An experimental short movie, entirely shot in split screen. It follows a manic-depressive author called Andrew Gony. The movie shows Andrew in both mental stages, to visualize that the split screen is used.
Of Two Minds explores the extraordinary lives, struggles and successes of three unique and compelling people living with bipolar disorder in America today. Through a combination of intimate... See full summary »
'You can get it if you really want.' If this sentence applies to anyone, then it most definitely applies to Florian Burkhardt. He achieved nearly everything he wanted. Except the one thing that was most important to him: escaping himself.
Peter J. Burkhardt
"A Summer in the Cage" is filmmaker Ben Selkow's feature-length documentary chronicling his friend Sam's battle with manic-depressive illness, also known as bipolar disorder. The film ... See full summary »
And I always have voices in my head saying what a useless bastard I am, but the voice is my own. It is my own voice which is telling me what a worthless lump of shit I am. Are you surprised that I feel like that? I no longer am.
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In 1995, Stephen Fry was performing in Simon Gray's West End play, "Cell Mates." After three days, he walked out of the production. Sitting in a garage, his hand on the car ignition, he contemplated suicide for two hours, before fleeing his home country for the European mainland. It wasn't until this frightening episode that Fry was diagnosed with manic depression, or bipolar disorder, a psychological condition that sees its sufferers oscillating dangerously between dizzying heights of mania and gutting troughs of prolonged depression.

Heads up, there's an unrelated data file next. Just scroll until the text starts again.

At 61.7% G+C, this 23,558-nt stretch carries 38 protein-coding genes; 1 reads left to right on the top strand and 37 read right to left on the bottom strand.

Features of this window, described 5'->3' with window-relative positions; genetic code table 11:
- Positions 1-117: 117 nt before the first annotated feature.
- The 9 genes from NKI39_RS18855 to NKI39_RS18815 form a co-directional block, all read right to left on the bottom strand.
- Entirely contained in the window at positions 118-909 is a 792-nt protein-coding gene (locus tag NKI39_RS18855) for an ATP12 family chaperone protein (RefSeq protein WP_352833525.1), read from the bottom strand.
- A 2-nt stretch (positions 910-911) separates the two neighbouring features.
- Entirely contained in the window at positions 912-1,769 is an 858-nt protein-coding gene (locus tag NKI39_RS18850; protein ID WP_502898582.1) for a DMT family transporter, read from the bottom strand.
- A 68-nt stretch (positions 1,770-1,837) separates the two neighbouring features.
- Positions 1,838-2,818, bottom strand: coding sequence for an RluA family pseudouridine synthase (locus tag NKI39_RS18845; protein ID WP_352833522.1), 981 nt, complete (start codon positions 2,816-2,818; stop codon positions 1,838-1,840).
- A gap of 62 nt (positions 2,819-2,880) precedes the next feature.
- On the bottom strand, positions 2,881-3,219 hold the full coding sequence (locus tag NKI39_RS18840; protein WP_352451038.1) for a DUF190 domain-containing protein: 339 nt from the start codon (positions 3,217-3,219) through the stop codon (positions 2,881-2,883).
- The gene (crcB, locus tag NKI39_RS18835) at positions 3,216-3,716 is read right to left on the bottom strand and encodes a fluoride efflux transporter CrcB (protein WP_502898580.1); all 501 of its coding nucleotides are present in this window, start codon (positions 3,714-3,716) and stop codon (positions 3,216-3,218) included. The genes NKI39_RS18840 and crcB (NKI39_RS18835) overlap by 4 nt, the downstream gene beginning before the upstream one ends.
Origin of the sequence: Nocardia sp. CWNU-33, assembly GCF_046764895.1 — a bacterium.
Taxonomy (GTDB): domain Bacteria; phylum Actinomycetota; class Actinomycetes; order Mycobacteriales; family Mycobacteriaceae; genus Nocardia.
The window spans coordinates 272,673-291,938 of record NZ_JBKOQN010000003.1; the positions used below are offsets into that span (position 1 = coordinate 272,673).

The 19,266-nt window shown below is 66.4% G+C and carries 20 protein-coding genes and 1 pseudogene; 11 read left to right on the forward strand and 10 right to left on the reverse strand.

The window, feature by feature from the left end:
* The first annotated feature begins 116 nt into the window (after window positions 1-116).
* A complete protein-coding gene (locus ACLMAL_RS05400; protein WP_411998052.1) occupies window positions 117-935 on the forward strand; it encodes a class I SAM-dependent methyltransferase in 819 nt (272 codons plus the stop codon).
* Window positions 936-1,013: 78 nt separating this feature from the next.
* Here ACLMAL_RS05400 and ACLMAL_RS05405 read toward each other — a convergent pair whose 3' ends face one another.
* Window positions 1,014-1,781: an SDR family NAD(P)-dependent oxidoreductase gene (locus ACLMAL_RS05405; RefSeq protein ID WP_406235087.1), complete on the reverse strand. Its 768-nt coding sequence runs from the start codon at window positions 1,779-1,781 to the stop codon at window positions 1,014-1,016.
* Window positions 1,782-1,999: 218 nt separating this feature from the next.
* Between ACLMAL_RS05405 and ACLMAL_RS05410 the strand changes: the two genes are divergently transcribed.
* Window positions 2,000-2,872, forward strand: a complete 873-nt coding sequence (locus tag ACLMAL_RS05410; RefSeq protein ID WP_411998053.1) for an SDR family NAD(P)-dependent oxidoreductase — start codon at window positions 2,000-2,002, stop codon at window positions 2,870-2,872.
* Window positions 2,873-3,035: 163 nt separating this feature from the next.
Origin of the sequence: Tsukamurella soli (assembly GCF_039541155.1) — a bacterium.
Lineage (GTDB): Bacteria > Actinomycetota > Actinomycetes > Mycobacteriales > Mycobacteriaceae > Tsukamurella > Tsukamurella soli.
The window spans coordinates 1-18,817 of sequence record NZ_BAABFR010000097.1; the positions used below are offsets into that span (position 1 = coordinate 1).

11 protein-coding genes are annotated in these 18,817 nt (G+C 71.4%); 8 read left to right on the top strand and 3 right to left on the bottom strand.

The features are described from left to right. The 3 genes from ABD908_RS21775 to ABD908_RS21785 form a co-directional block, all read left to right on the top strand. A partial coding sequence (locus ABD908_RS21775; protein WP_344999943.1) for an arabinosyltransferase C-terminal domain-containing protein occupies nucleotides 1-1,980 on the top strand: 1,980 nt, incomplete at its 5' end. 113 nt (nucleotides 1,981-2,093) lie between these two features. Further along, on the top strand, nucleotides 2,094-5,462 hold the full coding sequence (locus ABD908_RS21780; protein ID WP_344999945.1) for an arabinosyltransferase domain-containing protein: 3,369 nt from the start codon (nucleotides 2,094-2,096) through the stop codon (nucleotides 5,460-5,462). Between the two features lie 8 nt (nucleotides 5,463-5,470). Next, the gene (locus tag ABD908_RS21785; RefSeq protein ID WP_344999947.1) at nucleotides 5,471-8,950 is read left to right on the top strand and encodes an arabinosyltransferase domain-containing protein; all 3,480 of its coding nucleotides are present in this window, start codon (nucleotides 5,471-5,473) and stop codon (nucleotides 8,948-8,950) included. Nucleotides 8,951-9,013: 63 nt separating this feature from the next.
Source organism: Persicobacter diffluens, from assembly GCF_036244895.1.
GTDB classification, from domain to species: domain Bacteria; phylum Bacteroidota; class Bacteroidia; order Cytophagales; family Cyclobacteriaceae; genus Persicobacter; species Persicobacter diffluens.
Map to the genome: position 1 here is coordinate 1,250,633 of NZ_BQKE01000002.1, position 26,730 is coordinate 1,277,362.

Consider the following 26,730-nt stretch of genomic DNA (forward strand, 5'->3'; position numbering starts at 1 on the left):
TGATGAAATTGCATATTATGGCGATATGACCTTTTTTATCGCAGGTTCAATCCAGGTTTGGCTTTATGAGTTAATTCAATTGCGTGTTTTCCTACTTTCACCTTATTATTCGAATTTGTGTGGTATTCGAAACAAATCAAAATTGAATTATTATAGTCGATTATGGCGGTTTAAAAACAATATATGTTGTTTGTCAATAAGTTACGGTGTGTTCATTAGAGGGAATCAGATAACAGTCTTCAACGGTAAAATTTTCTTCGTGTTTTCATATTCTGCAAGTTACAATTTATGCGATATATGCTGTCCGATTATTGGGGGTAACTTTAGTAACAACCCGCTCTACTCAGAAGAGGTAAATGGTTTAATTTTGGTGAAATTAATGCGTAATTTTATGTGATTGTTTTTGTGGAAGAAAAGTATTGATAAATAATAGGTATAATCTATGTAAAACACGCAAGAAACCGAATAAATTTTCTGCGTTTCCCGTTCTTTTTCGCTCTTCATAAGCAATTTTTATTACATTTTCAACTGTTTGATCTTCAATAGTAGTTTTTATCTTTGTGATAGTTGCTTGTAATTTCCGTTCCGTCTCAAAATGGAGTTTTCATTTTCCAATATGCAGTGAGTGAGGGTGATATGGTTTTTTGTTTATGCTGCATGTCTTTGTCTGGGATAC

'Stephen Fry: The Secret Life of the Manic Depressive (2006),' a two- part documentary directed by Ross Wilson, unfolds like a personal journey of self-discovery. Fry confronts his medical condition by consulting experts and others who have suffered the disorder (including Richard Dreyfuss and Carrie Fisher). It's very bold for Fry, and indeed all these people, to take the viewer so closely into his personal struggles, and such frankness would, I imagine, be invaluable for anybody saddled with manic depression, whether it's been diagnosed or not.
Throughout the documentary, Fry does seem quite insistent on stamping manic depression as a physiological disorder, encouraging the use of medication to control the condition (though Fry himself ultimately decides against any medication). Oddly, I don't recall much mention of therapy as an effective management technique, even though it must play a considerable role in the road to recovery. This is a valuable documentary, and, having been acquainted only with Stephen Fry's bubbly TV persona, a fascinatingly intimate character study.
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